A Day Of Remembering

There was a surprise for me on Facebook this morning: a message from  Sinan in Provincetown, asking if I had any digital pictures of my brother Jim.

I met Sinan through Jim, before Jim died of AIDS in 1987.

Today was World AIDS Day, and Sinan wanted to post a remembrance of him in honor of the day. At work, I only had access to a couple, pictures that I had used in a previous blog post. I sent those off to him. A while later, I logged on to FB, and there was one of the pictures as Sinan’s profile picture for the day. Next to the picture was his post, which read simply, “Remembering Jim”

It was jarring, but beautiful and perfect. Before long, several of his friends who knew Jim had posted brief remembrances of him. Sinan posted the other picture, and a few more people weighed in. I’ll tell you, it felt great to see people who remembered my brother after nearly 25 years.

The first two pictures here are the ones I sent to Sinan. Regular readers will have seen them before, in (Avoiding) The Road To Provincetown, a blog post I wrote after visiting there in September 2010. After I came home from work this evening, I found a few more pictures to scan and share. As usual, click on the thumbnails for larger versions.

Jim in the early to mid-1970s at Gull Lake in Minnesota

When I think of Jim, I don’t think about AIDS. I knew him for more than a quarter century before he had AIDS, and only eight months after he was diagnosed. And because he lived in Provincetown, I only saw him  for a  couple of brief visits after the diagnosis, and both times he was remarkably healthy. So, fortunately or not, I didn’t share in the misery of the disease.

We learned of his diagnosis on December 9, 1986. I’ll never forget the call I received from my dad that night in which he gave me the news, and the state of shock I was in for the next few weeks afterward. As I read and learned more about AIDS, however, I discovered that there was a lot of reason to be optimistic; there were a number of new treatments that were showing a lot of promise.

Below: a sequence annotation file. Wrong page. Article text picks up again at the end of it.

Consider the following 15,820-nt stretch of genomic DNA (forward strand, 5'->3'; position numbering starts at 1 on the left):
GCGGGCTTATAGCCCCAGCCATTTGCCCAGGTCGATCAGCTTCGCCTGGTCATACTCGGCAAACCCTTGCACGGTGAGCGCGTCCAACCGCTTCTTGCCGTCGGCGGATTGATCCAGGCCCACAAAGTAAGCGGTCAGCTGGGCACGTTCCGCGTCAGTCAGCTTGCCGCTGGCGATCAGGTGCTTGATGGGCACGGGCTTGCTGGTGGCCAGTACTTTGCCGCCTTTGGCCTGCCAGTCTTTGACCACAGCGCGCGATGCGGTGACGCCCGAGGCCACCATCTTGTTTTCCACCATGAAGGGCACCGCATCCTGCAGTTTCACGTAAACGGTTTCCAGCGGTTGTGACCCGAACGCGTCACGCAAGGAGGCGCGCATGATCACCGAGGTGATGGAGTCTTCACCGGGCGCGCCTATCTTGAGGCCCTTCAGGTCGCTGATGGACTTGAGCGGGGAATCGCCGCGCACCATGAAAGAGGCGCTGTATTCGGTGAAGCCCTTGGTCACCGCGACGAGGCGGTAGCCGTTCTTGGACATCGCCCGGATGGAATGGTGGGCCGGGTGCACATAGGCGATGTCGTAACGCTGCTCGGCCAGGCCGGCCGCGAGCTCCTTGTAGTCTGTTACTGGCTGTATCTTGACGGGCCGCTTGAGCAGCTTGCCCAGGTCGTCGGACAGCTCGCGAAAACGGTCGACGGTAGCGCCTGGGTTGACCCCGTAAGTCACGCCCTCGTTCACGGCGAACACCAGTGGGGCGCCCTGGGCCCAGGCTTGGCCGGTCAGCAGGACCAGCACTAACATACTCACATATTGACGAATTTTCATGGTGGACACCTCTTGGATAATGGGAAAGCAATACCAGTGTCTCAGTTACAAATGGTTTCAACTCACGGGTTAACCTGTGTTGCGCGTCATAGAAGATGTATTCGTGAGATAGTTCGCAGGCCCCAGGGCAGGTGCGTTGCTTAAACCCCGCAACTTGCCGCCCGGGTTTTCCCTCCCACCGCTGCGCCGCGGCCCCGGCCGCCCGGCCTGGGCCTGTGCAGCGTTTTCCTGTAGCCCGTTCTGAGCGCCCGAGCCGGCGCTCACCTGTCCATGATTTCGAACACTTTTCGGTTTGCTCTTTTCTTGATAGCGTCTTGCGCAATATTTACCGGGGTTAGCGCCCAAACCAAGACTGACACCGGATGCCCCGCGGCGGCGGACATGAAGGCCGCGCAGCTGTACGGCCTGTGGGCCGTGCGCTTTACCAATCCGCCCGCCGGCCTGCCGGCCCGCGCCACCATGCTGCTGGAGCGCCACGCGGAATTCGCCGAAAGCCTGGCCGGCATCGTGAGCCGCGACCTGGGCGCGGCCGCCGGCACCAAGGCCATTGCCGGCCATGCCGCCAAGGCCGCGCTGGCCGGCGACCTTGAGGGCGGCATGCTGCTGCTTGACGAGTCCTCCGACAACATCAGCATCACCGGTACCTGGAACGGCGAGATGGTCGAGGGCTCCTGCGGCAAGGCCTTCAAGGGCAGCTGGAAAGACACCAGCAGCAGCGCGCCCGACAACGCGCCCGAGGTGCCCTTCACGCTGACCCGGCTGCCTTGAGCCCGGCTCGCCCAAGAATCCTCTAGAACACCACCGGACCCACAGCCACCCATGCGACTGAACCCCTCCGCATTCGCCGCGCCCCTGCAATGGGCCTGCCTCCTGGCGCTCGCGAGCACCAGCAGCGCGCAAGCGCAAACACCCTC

Jim in 1975. There's no significance to President Ford in that newspaper photograph; the paper just happened to be at hand when I picked up the camera.

And the next April, when Jean and I traveled to Provincetown for Easter, Jim seemed to be completely healthy. He had quit smoking, was exercising and taking care of himself, and it seemed like he would be with us a long time. He came to St. Louis a month or so later, and still felt and looked great. A month after that, though, he was hit with a second bout of pneumocystis pneumonia, and on July 9, he was gone.

Now, of course, the prognosis for anyone diagnosed with HIV or AIDS is much better. Some of those drugs that were being developed when Jim got sick have turned out to be remarkably effective in keeping the virus that causes AIDS in check. It’s not a “cure” yet, but it’s a lot closer to one than two decades ago. Score one for modern medical science.

Jim at his home in Provincetown, April 1987.

The first World AIDS Day was December 1, 1988. On that night, we went to a candlelight memorial service at the Ethical Society of St. Louis. To my surprise, the pews were full. I even ran into a co-worker who had lost a friend to AIDS; neither of us had known about the others’ loss. Which is kind of the way it was with this disease, at least back then, and probably even now; a lot more people were infected, or knew people who were infected, than we ever knew.

This year, thanks to Sinan, the day turned into a completely unplanned  and emotion-swirling trip back into a time decades ago. Back then, digital photography was a dream (heck, even music CDs were in their infancy). Photo scanners were unheard of, and of course so was the Internet, let alone something like Facebook. Jim, I think, would have loved Facebook and the ability to stay connected and share pictures—and memories—with people across thousands of miles.

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6 thoughts on “A Day Of Remembering”

  1. I was a friend of your brothers, in Ptown. When I think of Jim, I think of quiet dignity,…and music…i would look forward to his late nite program on the local radio station which would always create an atmosphere of mystery and wonder. He is not forgotten in the hearts of those who knew him.

  2. Sandy, yes, Jim was always one to share music, either in person or through his radio show. He turned me on to a lot of great artists I still listen to today. And Public Radio, too: the first time I ever heard of All Things Considered was when I was visiting him in Ptown. I don’t know if he was actually there at the very beginning of WOMR, but he was there pretty early on, I think.

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